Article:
by MacDonald Harris.
New York: Harcourt Brace & Jovanovich, Incl, 1979.
Also London: Victor Gollancz Ltd., 1980.
From the Jacket:
Venice in 1797. The fire of revolution is consuming Europe, and the armies of
Bonaparte approach. In this old city full of
grandeur and shadows, the rich gamble and go to concerts, gondoliers croon Tasso,
the senile Doge poses in his toga; all prefer to pretend nothing
is happening. But, from the Lido only three miles away, there
is the grumble of gunfire, and we are immediately caught up in a mysterious
adventure. An American captain who is a mercenary in the Venetian
Navy, an English girl who is carrying something on her person, a French
agent who is pretending to be a musician--or is it the
other way around? Nothing can be relied on for certain in this mesmerizing
novel, except that the story unfolds smoothly and effortlessly, like a
sailor's yarn, in a setting of brilliant, enamel-like clarity.
Into this historical fiction come a rich tone and a mature
complexity of feeling that designate MacDonald Harris as a writer at
the height of his powers. Here, indeed,is one of those rare novels
whose romance enhances its distinction, whose excellence is
handmaiden to its dash. Against the backdrop of warfare and diplomacy, religion
and madness, MacDonald Harris has created a love story
charged with erotic suspense. Its principle characters are
Malcolm Langrish, mercenary captain of the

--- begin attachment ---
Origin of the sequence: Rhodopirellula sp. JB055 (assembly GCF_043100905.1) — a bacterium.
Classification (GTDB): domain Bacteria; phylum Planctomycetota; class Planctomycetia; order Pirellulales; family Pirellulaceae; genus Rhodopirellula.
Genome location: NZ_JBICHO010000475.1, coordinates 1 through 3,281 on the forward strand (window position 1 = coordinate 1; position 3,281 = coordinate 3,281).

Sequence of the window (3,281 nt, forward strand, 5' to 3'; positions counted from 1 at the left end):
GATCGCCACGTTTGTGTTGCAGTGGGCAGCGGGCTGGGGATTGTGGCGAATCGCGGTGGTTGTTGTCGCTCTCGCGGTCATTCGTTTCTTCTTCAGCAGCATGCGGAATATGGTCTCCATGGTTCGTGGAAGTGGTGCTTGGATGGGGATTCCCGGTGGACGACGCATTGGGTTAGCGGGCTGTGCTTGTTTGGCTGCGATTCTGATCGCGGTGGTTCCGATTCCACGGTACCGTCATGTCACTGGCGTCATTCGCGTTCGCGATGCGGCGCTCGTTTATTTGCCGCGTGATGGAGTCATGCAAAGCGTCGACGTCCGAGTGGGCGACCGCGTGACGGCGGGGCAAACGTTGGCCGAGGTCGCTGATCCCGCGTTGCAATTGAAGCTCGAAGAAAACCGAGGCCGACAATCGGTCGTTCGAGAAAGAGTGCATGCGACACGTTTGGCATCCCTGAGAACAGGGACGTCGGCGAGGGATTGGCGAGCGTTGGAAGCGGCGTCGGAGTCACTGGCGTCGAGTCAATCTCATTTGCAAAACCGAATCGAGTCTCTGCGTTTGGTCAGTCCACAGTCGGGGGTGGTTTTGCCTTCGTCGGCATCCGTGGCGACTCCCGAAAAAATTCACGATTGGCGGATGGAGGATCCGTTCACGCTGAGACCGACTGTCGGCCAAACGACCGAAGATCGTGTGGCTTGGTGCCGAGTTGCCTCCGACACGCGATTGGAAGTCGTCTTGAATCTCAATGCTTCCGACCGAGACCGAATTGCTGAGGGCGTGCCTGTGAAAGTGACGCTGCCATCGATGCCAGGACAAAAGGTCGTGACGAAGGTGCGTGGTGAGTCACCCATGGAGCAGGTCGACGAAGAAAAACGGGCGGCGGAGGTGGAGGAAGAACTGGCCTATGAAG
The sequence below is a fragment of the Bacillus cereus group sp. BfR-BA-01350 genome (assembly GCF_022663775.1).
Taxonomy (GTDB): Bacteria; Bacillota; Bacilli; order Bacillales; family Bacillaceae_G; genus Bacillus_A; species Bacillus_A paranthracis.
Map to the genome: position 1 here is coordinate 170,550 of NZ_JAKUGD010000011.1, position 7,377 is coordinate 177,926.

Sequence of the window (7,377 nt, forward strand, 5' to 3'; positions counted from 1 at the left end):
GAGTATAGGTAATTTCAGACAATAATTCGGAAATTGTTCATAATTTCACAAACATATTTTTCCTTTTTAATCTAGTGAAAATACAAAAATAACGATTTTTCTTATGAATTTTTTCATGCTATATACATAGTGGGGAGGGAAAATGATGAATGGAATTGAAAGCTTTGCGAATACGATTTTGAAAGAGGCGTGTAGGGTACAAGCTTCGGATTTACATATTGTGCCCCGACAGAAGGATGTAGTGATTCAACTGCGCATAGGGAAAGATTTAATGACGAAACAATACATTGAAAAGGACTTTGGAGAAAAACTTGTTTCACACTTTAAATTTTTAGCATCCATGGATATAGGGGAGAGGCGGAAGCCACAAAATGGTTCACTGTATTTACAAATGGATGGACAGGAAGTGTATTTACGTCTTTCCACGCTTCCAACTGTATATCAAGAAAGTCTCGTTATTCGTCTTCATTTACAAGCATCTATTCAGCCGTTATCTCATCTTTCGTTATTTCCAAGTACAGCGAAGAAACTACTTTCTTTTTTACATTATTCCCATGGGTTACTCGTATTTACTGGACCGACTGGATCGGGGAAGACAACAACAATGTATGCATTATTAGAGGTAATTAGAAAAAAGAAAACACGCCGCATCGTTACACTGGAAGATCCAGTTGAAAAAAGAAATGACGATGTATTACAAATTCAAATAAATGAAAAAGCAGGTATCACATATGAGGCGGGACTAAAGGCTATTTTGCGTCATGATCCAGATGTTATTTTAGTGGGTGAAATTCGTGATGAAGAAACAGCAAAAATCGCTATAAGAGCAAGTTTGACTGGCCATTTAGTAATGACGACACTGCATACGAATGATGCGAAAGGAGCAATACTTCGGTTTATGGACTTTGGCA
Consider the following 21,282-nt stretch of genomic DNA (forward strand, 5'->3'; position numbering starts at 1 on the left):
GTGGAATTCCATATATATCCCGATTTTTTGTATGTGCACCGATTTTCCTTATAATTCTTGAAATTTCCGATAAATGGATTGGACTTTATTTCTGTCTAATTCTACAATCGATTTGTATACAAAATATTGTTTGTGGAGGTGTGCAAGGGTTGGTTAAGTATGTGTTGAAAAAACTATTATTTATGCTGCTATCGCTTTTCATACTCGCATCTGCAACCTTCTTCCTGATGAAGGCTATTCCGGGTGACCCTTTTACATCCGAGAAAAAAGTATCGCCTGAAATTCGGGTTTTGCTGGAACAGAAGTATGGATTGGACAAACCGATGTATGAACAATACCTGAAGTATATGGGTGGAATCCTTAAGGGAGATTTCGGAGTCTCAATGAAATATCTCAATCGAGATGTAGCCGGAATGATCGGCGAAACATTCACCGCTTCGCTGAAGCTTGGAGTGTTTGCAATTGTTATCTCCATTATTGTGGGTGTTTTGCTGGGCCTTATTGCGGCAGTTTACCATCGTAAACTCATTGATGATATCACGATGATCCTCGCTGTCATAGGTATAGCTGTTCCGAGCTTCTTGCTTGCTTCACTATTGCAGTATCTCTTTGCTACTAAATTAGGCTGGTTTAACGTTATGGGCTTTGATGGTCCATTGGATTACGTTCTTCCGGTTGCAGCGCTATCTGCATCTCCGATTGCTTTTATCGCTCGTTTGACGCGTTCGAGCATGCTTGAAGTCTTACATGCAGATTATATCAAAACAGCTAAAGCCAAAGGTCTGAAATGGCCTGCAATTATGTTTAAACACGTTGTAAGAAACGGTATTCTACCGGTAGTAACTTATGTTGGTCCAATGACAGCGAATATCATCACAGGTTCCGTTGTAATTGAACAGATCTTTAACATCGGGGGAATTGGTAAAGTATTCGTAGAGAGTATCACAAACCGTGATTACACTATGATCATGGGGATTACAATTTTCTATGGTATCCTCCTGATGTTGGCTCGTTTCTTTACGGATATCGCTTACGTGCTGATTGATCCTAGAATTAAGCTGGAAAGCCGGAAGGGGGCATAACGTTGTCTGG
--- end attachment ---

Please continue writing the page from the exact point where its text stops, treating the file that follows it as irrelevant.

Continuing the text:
Pandora, taciturn, solid, canny; the English girl, Winifred,
striking rather than pretty, gamine and game, first Malcolm's
prisoner, then the source of his consternation; Jean-Marie, the
elegant Frenchman with a mind so supple that it cannot be firm;
and Zulietta, the courtesan, who may be an image of Venice itself.
And Venice is a vital and important presence in the book--a gilded and
marvelous artifact, as insubstantial as spun sugar, yet with the realityi of those
cities we recognize not because they exist, but because we have inhabited
them in recurring dreams.
Pandora's Galley elegance, richness, and sweep clearly proclaim that it
is MacDonald Harris' most important novel. In it, as in
The Balloonist, (nominated for the National Book Award in
fiction), and Yukiko, MacDonald Harris has taken the materials of history and
love and fashioned a remarkable work of art.
Critical Acclaim for Pandora's Galley
- "I read Pandora's Galley with tremendous enjoyment
and think it is the best, so far, of all Mr. Harris' remarkable books. It is
a truly fine historical novel: brilliant evocative, vigorous, exciting, witty.
The Venice of Napoleon's day is vividly real and haunting. A
- "Pandora's Galley is a feast. Harris is dealing with
a little-known and fascinating corner of history, and his
Venice of 1797 vibrates with vivid delight. I
read Pandora's Galley with sheer delight."
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